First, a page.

FIG. 9 is a structure of a comparator employed in the A/D converter of FIG. 8. The comparator of FIG. 9 comprises six coupling capacitors C0 to C5 and six input switches S0' to S5'. Coupling capacitors C0 to C5 all have capacitance C.

Switch S0' connects either input nodes 50 or 14 to the input node of coupling capacitor C0. Switch S1' connects either of input nodes 15 or 50 to the input node of coupling capacitor C1. Switch S2' connects either input node 16 or analogue voltage applying terminal 6 to the input node of coupling capacitor C2. Switch S3, connects either of input node 17 or analogue voltage applying terminal 6 to the input node of coupling capacitor C3. Switch S4' connects either of input node 18 or analogue voltage applying terminal 6 to the input node of coupling capacitor C4. Switch S5' connects either of input node 19 or analogue input voltage applying terminal 6 to the input node of coupling capacitor C5. The output nodes of coupling capacitors C0 to C5 are connected to the input of inverting amplifier 11 via node N50. Input node N50 of inverting amplifier 11 is selectively supplied with bias voltage VB provided from terminal 12 via switch S4.

Input nodes 14 and 15 receive the output reference voltage from R/2R resistor network 13'. Input nodes 16 to 19 receive the reference voltage from resistor string 13 or the second reference voltage. The comparator group 2b of FIG. 8 comprises 63 (26 -1=63) of the comparators of FIG. 9. The connection relation between reference voltage input terminals 14 to 19 of the comparators of FIG. 9 and the reference voltage output terminals N0 to N6 of resistor voltage divider lb is summarized in FIG. 10.

Referring to FIG. 10, the input nodes of the comparators are divided into two groups of input nodes 14 and 15, and input nodes 16 to 19. Any of reference voltage output nodes N0 to N2 of resistor voltage divider 1b is connected to input nodes 14 and 15. Any of reference voltage output nodes N3 to N6 and NO of the resistor voltage divider is connected to input nodes 16 to 19.

Input nodes 14 and 15 receive a reference voltage (the sum of input voltage) having the level decreased by 1 as the number of the comparator descends. Input nodes 16 to 19 receive a reference voltage having the level decreased by 1 for every 4 comparators with their number in descending order. The operation thereof will be explained hereinafter.

The operation of the comparator of FIG. 9 will be explained. The comparator of FIG. 9 also operates in two stages. At the first stage, switch S4 is conductive, switches S0' and S1' are connected to the second reference voltage input terminal 50, and switches S2' to S5' are connected to analogue input voltage applying terminal 6. Charge Q stored in the input node N50 of inverting amplifier 11 at the first stage is:

Q=4·C·(V.sub.B -Vin )+2·C·V.sub.B. . . (14)

At the second stage, switch S4 is OFF, and switches S0' to S5' are connected to the corresponding reference voltage applying input nodes 14 to 19. If the voltages applied to reference voltage input nodes 14 to 19 are respectively V14 to V19, charge Q' stored in input node N50 of inverting amplifier 11 at the second stage is: ##EQU7## where Va is the voltage of input node N50. Since Q =Q' according to the principle of conservation of charges, the following equation is obtained from equations (14) and (15). ##EQU8##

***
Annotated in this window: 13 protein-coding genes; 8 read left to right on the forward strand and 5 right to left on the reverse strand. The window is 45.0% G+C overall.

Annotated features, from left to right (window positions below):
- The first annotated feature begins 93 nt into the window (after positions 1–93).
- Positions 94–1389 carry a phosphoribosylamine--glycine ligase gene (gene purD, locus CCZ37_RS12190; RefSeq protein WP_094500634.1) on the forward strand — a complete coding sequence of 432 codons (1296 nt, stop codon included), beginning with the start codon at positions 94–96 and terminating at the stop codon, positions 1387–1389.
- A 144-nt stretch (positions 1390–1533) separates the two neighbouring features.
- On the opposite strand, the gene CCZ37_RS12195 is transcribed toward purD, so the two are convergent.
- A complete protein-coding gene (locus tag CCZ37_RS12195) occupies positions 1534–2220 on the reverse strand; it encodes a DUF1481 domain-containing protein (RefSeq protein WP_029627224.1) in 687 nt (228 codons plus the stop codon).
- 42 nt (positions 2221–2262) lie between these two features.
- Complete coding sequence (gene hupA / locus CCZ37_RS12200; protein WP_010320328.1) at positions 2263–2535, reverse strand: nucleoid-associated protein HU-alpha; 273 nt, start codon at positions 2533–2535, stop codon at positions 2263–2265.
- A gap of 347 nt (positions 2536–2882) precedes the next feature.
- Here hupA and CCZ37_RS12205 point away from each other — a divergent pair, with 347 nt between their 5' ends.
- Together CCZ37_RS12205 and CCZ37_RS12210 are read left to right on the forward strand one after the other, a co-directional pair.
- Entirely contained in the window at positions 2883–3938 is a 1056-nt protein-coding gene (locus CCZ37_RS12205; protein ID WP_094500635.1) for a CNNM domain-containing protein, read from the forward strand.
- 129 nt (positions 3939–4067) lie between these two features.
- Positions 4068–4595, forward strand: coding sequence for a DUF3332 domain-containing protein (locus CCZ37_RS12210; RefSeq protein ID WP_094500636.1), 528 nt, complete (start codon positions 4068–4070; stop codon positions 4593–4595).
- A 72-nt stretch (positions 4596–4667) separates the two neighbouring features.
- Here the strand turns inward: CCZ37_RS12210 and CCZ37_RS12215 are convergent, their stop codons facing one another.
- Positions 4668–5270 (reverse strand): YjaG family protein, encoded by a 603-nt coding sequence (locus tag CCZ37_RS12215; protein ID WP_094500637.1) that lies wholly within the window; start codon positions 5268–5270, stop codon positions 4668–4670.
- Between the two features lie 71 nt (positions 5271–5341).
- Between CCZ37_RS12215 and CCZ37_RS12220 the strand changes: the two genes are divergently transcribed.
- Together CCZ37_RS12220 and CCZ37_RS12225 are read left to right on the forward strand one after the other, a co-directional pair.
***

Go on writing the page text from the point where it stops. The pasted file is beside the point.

Voltage shift ΔV (=Va-VB) from bias voltage VB of inverting amplifier 11 at the second stage differs with each comparator. Voltage shift ΔV in each comparator is shown in FIG. 10. It is appreciated from the table of FIG. 10 that voltage shift ΔVk from bias voltage VB of input node N50 of inverting--amplifier 11 of each comparator is:

ΔVk=(4/6){((k+1)/64)·Vref-Vin }. . .        (17)

where k indicates the number of the comparator. From equation (17), a voltage shift ΔVk is obtained that is 4/6 times the originally necessary voltage shift {(k+1)/64) ·Vref-Vin }. A voltage shift four times that of the comparator of FIG. 6 can be obtained.

The A/D converter of FIGS. 8 and 9 implement a resolution of total of 6 bits employing a string resistor network 13 of 2 bits (4 levels), coupling capacitors C2 to C5 that voltage-divides a further 2 bits of the levels of string resistor network 13, and a pair of R/2R resistor network and coupling capacitor (C0, C1) of two bits. The A/D converter having a resolution of 6 bits is not limited to the structure shown in FIGS. 8 and 9, and may be implemented by various modifications.

FIG. 11 is a diagram showing the structure of a modification of an A/D converter having a resolution of 6 bits. The A/D converter of FIG. 11 comprises a resistor string 33 formed of resistors R4 to R10 connected in series between a first reference voltage applying terminal 4 and node N4, and an R/2R resistor network 33' provided between node N4 and a second reference voltage applying terminal 5. Each resistance of resistors R4 to R10 is r. Therefore, a reference voltage having the first reference voltage Vref multiplied by 1/8, 2/8, 3/8, 4/8, 5/8, 6/8, and 7/8 are provided from each of nodes N4 to N10 of resistor string 33 because the combined impedance associated with node N4 is r.

R/2R resistor network 33' comprises resistors R0 to R3 connected in series between nodes N0 and N4, and resistors R11, R12 and R13 connected between nodes N2 to N4 and the second reference voltage applying terminal 5. The resistance of resistors R0 to R3 is r. The resistance of resistors R11 to R13 is 2r. Reference voltages having the voltage difference between reference voltage applying terminals 4 and 5 multiplied by 1/64, 1/32, and 1/16 are provided from respective nodes N1 to N3.